The U.S Department of Labor (DOL) has released a final rule, effective December 1, 2016, to update the regulations governing which executive, administrative, and professional employees are entitled to the federal Fair Labor Standards Act’s (FLSA) minimum wage and overtime pay protections.
The final rule:
– Sets the standard salary level at the 40th percentile of earnings of full-time salaried workers in the lowest-wage Census Region, resulting in a salary level of $913 per week or $47,476 annually for a full-year worker;
– Sets the highly-compensated employees (HCEs) total annual compensation level equal to the 90th percentile of earnings of full-time salaried workers nationally, consistent with the DOL’s original proposal ($134,004 annually);
– Establishes a mechanism for automatically updating the salary and compensation levels every 3 years, beginning on January 1, 2020 (rather than the annual updates as originally proposed); and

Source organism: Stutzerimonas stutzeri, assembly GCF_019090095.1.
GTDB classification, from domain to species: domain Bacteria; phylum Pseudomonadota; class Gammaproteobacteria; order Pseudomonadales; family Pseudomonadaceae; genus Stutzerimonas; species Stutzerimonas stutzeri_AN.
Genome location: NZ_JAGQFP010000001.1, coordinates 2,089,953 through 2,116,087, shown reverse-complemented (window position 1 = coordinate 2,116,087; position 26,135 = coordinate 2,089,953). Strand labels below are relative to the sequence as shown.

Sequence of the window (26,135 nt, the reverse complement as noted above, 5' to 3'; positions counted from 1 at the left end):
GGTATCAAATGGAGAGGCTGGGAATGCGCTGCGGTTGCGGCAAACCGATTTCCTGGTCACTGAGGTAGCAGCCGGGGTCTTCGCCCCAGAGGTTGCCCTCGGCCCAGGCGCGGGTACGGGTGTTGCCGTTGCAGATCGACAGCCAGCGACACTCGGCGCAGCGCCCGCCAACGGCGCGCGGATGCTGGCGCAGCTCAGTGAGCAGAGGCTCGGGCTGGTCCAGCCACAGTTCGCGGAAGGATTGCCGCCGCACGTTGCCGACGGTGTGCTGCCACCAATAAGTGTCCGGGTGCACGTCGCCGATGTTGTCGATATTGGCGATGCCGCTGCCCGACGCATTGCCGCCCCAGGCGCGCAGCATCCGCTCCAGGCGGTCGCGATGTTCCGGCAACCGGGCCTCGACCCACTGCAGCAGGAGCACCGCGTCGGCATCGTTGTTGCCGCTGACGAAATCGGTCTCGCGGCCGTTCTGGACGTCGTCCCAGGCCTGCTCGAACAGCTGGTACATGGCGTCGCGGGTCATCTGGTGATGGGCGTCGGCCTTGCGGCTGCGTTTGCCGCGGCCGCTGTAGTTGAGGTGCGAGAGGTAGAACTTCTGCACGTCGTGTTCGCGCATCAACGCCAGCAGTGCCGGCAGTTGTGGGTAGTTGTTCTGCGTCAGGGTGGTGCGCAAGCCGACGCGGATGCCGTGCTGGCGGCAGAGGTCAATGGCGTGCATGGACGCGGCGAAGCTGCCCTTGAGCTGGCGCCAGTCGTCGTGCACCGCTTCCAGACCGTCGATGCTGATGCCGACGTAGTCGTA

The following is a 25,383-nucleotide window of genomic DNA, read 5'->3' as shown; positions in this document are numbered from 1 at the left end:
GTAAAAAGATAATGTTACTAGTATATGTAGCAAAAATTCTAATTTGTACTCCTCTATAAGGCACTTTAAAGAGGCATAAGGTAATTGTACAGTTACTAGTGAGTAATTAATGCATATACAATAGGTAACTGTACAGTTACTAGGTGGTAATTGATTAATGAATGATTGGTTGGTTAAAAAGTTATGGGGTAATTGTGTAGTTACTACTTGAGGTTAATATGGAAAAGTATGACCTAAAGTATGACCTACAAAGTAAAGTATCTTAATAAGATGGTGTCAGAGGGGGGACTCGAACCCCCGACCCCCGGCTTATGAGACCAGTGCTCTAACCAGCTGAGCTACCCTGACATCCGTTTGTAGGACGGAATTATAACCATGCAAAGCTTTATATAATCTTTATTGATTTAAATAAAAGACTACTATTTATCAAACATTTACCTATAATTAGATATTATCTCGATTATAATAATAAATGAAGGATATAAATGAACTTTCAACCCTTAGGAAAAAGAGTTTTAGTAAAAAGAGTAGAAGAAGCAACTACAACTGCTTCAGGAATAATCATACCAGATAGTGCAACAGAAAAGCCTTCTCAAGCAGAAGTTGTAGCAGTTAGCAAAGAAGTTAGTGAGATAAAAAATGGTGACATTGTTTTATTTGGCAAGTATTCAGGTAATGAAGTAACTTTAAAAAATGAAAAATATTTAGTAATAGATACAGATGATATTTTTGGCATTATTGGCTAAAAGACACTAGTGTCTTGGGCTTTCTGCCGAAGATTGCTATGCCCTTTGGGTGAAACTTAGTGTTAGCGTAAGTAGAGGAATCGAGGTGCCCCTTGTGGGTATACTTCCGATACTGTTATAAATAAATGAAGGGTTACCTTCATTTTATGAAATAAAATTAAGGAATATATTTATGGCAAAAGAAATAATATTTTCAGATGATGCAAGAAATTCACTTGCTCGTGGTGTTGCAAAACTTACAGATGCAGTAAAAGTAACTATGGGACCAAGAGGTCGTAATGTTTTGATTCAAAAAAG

– Amends the regulations to allow employers to use non-discretionary bonuses incentives, and commissions to satisfy up to 10% of the new standard salary level, so long as employers pay those amounts on a quarterly or more frequent basis.
In response to the new overtime rule, employers can:
A) Pay time-and-a-half for overtime work.
B) Raise workers’ salaries above the new threshold.
C) Limit workers’ hours to 40 per week.
D) Some combination of the above.
The DOL is not making any changes to the current duties tests. For more information, please refer to the DOL’s website on the final rule, which offers employers comprehensive resources including fact sheets, Q&As, guidance for businesses, and more.
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